Guardians of the Galaxy Vol. 2 Film Review

Not the game-changer Logan was, but fun enough to pass the time.

Is Guardians of the Galaxy Vol. 2 the Marvel movie for people who don’t like Marvel movies? In short, no. That would be James Mangold’s Logan. Blending a tale about mortality and an odd-couple road trip with an old-school Western, it seemed to be the first time a superhero comic book franchise movie was interested in expanding the cinematic possibilities of the genre, instead of increasing the profits of an empire which looks poised to consume the movie business altogether. Guardians 2, the Marvel instalment after Logan, is a reminder that the studio is still doing what we all know it knows how to do, and that we might have to wait a few more years for another creative, genre-breaking attempt. That said, the movie passes the time admirably: it’s funny, stylish and the leads are an odd, charming bunch.

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Following on from the first film, we first flash back to the Earth, 1980s. Kurt Russel appears with thick, windswept hair and makeup intended to convince us he’s not in his 60s. Alongside him in their car is his girlfriend played by Laura Haddock, roughly 35 years his junior. He shows her an extra-terrestrial object that’s apparently going to grow until it takes over the entire planet, clearly a precursor to an evil plan. She’s doe-eyed and just can’t believe how lucky she is to have married a spaceman. Flash forward to another planet and our Guardians are doing some mercenary work, about to fight a giant space creature. Rocket (Bradley Cooper) steals some batteries which lands them in some hot water with the Sovereign people, a race of golden people led by Ayesha (Elizabeth Debicki). In addition to this, the team meets Kurt Russel again, a planet-god named Ego who eventually wants to take over the entire galaxy (he has a big ego).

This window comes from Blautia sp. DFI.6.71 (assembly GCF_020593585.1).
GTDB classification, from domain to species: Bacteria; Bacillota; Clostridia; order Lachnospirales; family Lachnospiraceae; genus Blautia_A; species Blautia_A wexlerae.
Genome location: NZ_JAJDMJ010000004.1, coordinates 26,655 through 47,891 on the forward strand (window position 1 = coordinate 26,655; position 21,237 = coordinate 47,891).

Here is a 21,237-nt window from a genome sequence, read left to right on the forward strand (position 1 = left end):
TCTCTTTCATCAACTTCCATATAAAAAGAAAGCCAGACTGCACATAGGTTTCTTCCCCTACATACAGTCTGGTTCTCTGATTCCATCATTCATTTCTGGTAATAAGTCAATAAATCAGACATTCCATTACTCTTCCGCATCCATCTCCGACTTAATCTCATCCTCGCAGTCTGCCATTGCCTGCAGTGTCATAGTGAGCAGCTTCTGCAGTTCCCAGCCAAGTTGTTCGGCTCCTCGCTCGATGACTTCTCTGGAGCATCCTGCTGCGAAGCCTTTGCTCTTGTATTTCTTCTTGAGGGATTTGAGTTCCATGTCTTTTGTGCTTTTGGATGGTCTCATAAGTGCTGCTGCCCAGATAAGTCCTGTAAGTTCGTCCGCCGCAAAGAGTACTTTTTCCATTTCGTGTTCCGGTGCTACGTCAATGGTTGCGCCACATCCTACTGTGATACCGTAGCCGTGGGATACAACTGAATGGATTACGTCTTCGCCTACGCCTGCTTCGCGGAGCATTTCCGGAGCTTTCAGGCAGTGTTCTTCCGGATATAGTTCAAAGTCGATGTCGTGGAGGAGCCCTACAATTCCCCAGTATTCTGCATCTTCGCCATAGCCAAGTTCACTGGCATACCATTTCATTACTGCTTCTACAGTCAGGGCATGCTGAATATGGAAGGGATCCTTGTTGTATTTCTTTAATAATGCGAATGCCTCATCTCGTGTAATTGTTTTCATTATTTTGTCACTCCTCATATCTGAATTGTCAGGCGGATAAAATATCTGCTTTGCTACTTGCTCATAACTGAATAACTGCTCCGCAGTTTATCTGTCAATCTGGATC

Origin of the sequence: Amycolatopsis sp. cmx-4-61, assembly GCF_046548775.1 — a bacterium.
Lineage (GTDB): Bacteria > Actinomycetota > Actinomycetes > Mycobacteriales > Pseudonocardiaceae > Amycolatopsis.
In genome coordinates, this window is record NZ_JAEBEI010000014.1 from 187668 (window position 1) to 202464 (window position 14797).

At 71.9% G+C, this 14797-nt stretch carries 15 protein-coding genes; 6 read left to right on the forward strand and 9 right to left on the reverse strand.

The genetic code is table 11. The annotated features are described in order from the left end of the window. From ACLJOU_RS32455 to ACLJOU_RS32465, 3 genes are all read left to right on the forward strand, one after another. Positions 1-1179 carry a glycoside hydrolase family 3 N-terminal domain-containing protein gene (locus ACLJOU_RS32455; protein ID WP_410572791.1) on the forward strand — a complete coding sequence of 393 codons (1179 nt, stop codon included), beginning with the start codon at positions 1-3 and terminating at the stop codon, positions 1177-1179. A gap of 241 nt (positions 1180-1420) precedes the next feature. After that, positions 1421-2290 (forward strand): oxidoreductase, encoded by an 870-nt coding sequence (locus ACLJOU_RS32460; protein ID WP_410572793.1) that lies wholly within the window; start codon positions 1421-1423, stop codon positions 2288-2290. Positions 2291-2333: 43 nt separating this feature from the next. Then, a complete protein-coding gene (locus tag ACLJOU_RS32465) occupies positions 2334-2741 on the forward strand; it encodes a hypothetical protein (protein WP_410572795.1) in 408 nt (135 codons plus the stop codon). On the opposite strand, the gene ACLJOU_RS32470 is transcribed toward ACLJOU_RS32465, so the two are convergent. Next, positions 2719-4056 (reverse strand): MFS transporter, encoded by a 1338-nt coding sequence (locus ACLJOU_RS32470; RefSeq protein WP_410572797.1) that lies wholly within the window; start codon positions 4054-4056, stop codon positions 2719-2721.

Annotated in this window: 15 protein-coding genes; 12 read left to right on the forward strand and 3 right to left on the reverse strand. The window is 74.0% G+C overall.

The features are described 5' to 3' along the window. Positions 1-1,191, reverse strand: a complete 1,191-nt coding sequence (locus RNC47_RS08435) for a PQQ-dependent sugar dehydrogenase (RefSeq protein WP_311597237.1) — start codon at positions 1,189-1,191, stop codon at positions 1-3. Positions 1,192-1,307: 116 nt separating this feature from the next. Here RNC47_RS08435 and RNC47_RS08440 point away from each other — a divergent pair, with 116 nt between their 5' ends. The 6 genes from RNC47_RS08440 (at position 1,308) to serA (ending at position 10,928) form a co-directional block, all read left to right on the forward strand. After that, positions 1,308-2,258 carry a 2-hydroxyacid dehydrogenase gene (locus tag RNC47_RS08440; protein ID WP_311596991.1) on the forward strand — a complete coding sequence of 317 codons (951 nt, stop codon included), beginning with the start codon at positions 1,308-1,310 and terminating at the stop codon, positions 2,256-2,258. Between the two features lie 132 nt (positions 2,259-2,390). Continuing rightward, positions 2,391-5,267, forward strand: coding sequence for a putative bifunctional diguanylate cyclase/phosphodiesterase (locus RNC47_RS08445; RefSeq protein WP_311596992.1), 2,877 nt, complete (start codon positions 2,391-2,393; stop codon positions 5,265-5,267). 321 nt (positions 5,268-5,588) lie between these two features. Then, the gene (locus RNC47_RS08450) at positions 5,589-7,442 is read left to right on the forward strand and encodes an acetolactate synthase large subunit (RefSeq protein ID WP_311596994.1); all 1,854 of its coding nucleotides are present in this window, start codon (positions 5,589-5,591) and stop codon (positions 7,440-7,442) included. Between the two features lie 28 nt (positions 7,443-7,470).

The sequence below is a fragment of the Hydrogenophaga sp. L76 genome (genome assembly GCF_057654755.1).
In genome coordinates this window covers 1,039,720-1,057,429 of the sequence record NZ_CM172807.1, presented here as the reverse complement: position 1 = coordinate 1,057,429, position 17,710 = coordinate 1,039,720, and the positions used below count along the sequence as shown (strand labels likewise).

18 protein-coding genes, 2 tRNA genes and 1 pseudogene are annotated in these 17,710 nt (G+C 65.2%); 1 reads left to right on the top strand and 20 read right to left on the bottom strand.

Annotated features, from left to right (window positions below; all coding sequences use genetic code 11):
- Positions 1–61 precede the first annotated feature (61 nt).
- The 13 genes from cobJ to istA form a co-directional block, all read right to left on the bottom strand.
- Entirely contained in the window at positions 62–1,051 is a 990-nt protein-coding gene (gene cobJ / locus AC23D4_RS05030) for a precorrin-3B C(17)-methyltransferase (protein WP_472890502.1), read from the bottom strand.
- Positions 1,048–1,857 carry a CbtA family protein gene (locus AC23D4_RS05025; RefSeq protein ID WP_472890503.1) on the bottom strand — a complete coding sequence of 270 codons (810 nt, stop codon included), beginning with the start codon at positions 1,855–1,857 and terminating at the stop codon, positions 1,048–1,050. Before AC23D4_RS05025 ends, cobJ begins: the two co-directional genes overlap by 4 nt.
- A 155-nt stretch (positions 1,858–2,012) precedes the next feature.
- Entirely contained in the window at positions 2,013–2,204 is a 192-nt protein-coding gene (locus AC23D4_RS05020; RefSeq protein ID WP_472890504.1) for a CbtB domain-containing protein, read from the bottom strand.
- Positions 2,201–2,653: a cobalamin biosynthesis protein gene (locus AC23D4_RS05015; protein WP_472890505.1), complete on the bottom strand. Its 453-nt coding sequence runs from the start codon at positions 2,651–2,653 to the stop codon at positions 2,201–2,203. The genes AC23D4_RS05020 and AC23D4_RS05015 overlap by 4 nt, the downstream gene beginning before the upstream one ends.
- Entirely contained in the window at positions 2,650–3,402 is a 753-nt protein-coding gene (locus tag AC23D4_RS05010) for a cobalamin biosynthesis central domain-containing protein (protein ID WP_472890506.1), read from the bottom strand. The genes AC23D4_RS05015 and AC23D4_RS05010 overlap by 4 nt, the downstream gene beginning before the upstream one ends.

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The plot hardly matters. It’s coherent enough you won’t be lost but it’s really engineered to show off explosively colourful set pieces and to further explore the relationships between the main characters. Peter Quill (Chris Pratt) is still the wise-cracking Han Solo-wannabe he was in the first film, except this time he’s struggling with his affections for Gamora, the swordswoman played by Zoe Saldana. Drax (Dave Bautista), having expanded beyond his irony-free persona, is uproariously funny in some scenes. He tells a story about the first time he saw his wife, likening her to a corpse, and each of his lines is still delivered with the deadpan naivety of a space alien struggling to understand the nuances of human interaction. Groot is now baby Groot, and Vin Diesel is again doing what he does best: playing something wooden and with few lines. The contrasting and conflicting personalities of the characters, as well as the two films’ excellent soundtracks, are what won over audiences in the first place. Writer and director James Gunn knows this. He includes plenty of these moments, some of which are so entertaining that the space opera plot feels like a nuisance, distracting us from the fun stuff.

Image via io9.gizmodo.com

Gunn is an accomplished director. The opening scene featuring a baby Groot shows his control over a swooping camera and his ability to creatively film an otherwise familiar sequence. Guardians of the Galaxy Volume 2 is a fine example of this, a creative and entertaining (if overlong) addition to a franchise whose many instalments seem to blend into one another sometimes. It’s just not going to impress anyone thirsty for something cinematically different after Logan. If you’re wrapped up in the franchise, you’ve likely seen it already. If you’re not, this one will give you a few laughs but it won’t convince you Marvel is intent on shaking up the formula.

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Feature image via screenrant.com